Nellie Cameron was one of Sydney’s best-known, and most desired, prostitutes. Lillian Armfield, Australia’s first policewoman, said Cameron had an ‘assured poise that set her apart from all the other women of the Australian underworld’. Aged 21.
The subjects in the Special Photographs seem to transcend their circumstances. Perhaps, even though they had run afoul of the law, the novelty of being photographed was a welcome distraction.
When this photograph was taken Alfred Fitch was a car thief. His entry concludes:
8. … may be described as an unscrupulous criminal, who will lend his hand to any unlawful undertaking, irrespective of its nature, and invariably assaults, or endeavours to assault, police effecting his arrest.
9. Addicted to drink, a constant companion of prostitutes, frequents houses of ill-fame, wine bars and hotels in the city and its immediate surroundings, generally Surry Hills and Darlinghurst particularly.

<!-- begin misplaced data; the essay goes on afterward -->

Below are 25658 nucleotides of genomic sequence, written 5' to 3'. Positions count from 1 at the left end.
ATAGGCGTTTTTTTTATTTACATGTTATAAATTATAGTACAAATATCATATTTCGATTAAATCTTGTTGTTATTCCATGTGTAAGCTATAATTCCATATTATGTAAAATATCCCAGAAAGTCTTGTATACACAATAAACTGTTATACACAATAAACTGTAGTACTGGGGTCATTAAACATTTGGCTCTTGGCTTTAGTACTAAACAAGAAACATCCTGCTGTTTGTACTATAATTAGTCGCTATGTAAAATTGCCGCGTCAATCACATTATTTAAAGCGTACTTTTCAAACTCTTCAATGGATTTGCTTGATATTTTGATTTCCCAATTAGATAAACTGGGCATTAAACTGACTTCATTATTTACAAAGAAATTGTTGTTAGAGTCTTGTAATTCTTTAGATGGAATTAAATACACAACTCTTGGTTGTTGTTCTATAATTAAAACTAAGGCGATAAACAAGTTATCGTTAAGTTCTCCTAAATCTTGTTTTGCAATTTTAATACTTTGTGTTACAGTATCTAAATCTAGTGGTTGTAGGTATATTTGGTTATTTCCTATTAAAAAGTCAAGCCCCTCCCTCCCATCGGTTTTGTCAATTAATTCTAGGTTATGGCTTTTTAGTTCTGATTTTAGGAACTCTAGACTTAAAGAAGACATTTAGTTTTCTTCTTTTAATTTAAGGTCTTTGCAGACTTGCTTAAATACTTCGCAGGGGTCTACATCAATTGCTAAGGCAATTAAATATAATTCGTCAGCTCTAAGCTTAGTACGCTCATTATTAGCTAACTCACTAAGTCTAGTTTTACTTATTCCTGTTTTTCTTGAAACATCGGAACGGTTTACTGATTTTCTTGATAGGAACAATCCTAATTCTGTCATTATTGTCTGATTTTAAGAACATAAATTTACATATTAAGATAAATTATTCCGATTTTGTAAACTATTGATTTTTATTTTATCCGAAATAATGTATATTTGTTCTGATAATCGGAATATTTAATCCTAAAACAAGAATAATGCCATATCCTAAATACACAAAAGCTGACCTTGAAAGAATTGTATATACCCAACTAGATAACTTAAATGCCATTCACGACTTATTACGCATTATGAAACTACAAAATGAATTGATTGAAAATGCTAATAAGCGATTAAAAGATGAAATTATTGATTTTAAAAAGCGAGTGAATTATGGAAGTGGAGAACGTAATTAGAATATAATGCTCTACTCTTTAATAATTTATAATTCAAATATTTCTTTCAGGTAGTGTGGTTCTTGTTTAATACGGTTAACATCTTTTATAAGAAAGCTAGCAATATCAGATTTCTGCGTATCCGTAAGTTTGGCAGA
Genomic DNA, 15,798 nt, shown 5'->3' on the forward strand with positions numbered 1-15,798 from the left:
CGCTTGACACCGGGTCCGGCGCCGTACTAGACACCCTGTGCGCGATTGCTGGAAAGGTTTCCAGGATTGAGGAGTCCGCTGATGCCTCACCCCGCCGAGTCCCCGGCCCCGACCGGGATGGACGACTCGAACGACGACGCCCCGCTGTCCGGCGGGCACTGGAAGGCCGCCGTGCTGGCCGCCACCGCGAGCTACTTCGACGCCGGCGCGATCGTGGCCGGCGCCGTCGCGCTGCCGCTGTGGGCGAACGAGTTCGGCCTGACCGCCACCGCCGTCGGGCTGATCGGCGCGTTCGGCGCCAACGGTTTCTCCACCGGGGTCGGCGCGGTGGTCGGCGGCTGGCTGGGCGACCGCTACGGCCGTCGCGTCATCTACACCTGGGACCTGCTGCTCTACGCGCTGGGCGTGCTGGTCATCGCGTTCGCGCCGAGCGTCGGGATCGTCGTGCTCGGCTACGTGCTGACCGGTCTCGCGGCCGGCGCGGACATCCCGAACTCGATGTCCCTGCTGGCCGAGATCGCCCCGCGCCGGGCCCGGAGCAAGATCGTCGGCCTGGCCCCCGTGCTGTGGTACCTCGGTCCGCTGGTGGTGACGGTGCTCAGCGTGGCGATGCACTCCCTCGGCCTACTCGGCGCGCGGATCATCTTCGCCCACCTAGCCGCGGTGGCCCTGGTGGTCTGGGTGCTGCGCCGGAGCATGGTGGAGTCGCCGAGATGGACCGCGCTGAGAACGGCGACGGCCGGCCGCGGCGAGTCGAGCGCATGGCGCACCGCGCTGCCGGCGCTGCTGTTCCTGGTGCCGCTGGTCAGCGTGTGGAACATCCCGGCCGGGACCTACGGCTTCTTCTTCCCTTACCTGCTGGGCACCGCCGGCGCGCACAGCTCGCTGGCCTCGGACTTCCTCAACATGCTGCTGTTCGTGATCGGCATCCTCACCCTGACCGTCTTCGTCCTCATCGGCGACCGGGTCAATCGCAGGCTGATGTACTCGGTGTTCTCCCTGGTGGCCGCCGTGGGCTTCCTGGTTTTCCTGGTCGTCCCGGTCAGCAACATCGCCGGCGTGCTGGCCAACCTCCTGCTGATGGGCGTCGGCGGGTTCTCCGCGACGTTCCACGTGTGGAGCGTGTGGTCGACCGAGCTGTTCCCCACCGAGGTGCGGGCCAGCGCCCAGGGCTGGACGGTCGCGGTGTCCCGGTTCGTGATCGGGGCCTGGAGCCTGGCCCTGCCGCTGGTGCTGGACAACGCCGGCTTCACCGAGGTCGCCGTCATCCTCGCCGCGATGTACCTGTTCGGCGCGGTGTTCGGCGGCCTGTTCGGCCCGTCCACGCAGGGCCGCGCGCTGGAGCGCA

Barbara Turner was a ‘confidence woman’ who operated in Sydney, Newcastle, Brisbane and Perth from the 1890s until the 1920s, and possibly beyond. This photograph was taken after she was arrested for defrauding one Henry Placings in Sydney of 106 pounds, by borrowing against a forged cheque, for which she received a year’s imprisonment.
Ellen Kreigher was one of four people arrested and charged over the murder of Gertrude Mabel Heaydon. In October the previous year Gertrude Heaydon had been taken to the Coogee flat of a woman known as “Nurse Taylor” to procure an illegal abortion. She died there in the flat.
Police later claimed she was murdered by Nurse Taylor, at the behest of Heaydon’s husband, Alfred. A team of low-lifes was eventually assembled by Taylor’s husband Frank to remove the putrefying remains in a horse and cart, and their somewhat farcical progress across Sydney was later recounted by numerous witnesses.
An entry in the NSW Police Gazette, 5 May 1920 lists Flood as one of two men arrested over the theft of 400 blouses from a Kent Street merchant. Both were sentenced to two years hard labour.